Tech giants reel in millions per year through big conferences, but COVID-19 has dramatically changed the global business event industry. As a result, business gatherings are going virtual. While industry experts are unsure whether or not the era of big conferences has ended, many have begun to embrace the concept of virtual summits. In fact, experts predict that video – including web conferencing – will account for over 80% of all Internet traffic by 2021. The remaining question is: what will the future of business gatherings look like post-COVID?
The global event industry is worth $1.5 billion; and businesses typically generate more than $1 trillion in direct spending each year. This includes airfare, hotel stays, dining, and transportation. However, canceled and rescheduled conferences are causing businesses to lose heaping amounts of cash. The lost attendance fees for those who haven’t gone virtual is one thing to take into account, but businesses are also losing money they’ve spent to put on their events.
For example, a business event’s budget is typically broken down into 4 categories. On average, businesses allocate 20% of their budget for venue coverage, 20% of their budget for catering, another 20% for equipment, and less than 5% for speaker fees and program creation. All of this money goes down the drain when a conference is canceled. Here’s how that looks on a financial level.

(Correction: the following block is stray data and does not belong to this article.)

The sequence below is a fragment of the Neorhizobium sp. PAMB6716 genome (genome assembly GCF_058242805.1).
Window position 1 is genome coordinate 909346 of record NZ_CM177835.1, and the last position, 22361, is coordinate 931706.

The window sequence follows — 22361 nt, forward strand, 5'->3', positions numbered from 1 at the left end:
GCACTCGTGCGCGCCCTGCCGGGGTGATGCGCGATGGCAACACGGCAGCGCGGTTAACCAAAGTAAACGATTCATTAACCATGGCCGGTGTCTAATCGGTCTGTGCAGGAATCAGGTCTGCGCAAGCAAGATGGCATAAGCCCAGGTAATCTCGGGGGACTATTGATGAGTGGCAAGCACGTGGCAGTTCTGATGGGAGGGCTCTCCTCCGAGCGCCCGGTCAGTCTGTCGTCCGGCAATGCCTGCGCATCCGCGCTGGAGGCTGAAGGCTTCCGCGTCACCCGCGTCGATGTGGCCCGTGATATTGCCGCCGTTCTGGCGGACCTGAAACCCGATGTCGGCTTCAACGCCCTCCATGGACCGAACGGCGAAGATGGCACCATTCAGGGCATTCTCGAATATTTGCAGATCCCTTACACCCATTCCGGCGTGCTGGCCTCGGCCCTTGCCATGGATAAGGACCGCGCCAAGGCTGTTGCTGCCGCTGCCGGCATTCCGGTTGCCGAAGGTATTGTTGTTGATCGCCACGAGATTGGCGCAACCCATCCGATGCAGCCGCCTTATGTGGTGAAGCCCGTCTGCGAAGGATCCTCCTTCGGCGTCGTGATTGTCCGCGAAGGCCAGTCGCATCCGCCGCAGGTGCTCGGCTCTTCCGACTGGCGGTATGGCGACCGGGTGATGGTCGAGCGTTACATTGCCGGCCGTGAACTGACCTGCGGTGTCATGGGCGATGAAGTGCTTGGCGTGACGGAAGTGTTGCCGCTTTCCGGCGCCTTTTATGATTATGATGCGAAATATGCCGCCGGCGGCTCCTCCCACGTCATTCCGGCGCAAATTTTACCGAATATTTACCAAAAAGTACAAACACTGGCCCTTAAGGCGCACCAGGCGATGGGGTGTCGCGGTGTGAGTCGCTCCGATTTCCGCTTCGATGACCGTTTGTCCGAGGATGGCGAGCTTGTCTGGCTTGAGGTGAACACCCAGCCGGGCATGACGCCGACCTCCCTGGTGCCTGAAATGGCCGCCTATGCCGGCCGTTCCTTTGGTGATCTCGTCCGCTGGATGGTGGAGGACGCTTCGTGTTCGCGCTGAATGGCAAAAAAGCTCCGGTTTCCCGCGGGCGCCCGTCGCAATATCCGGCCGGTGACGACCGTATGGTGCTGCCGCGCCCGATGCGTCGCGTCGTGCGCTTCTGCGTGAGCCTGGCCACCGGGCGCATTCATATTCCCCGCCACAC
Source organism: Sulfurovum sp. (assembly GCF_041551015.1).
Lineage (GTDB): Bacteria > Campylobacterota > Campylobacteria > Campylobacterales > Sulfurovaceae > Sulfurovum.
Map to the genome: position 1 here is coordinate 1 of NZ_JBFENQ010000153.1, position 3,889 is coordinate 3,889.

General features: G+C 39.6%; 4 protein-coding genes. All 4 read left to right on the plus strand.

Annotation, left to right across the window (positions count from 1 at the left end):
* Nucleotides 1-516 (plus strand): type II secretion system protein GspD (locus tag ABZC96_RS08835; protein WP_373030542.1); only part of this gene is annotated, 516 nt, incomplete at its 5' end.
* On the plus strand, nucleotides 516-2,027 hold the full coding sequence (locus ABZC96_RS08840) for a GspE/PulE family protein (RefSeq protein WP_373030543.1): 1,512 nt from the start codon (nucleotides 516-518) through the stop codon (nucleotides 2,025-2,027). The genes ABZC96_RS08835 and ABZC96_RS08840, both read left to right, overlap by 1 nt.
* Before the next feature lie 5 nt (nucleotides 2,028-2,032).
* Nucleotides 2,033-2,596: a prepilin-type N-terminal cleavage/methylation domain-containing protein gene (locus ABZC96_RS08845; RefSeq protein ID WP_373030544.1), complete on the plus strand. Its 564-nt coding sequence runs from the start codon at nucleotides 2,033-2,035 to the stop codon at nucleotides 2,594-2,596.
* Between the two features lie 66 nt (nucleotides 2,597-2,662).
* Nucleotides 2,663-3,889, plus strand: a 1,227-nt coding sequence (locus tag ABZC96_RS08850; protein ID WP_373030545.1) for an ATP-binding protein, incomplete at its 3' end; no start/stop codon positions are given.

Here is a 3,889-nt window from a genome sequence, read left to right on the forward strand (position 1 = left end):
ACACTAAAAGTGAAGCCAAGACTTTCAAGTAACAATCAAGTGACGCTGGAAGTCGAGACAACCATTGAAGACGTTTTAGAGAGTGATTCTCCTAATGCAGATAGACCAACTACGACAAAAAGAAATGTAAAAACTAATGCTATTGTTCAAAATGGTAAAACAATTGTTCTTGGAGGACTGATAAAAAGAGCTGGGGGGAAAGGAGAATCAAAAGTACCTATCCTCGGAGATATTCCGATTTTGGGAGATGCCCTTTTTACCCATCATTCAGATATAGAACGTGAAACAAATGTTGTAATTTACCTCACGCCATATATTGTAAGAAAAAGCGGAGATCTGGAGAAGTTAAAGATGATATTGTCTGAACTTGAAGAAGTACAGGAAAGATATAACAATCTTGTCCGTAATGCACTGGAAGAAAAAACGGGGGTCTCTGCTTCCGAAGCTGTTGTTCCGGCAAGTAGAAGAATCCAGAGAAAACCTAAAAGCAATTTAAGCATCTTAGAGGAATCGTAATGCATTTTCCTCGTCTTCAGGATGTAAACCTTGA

When Google canceled its annual Mountain View, CA I/O conference, they lost $20 million of current assets. The I/0 conference is streamed to 530 events worldwide, and welcomed 7,000 in-person guests in 2019. When the 2020 Electronic Entertainment Expo (E3) was canceled because of COVID-19, the Entertainment Software Association lost $75 million in direct assets. In 2019, the gaming organization welcomed 66,100 attendees, and the exhibition typically takes place in Los Angeles, CA.
On a larger scale, South by Southwest (SXSW) lost $350 million in sitting reserves. The annual conglomeration is held in Austin, Texas, and met with a crowd of 280,000 in 2019. By the same token, $480 million was lost after the Mobile World Congress (MWC) was canceled out of protection from COVID-19. The annual trade show welcomed 109,700 in 2019 and is held in Barcelona, Spain.
On a smaller scale, ILostMyGig.com has verified $4,285,037 in losses across local businesses as a result of canceled conferences and events. The website began tracking local business losses after SXSW’s massive loss went viral. The services fueling these numbers include caterers, photographers, musicians, film crews, and more. However, these numbers don’t include losses related to: profits for the business’ hosting each event, attendees’ spending at local shops and attractions, or business generated from networking at events.
Even when the massive losses are taken into account, organizations have an alternative with virtual conferences. In fact, attendees are seeming to enjoy virtual conferences. 40% of Americans were unable to cover an unexpected charge of $400, so traveling to conferences and events is often challenging for attendees. Virtual summits eliminate travel costs, lodging, and the price of admission.
Saying this, it’s still unknown if virtual summits will thrive after the pandemic is over. Local conferences could provide a better alternative. For more information on the future of virtual conferences, read more below.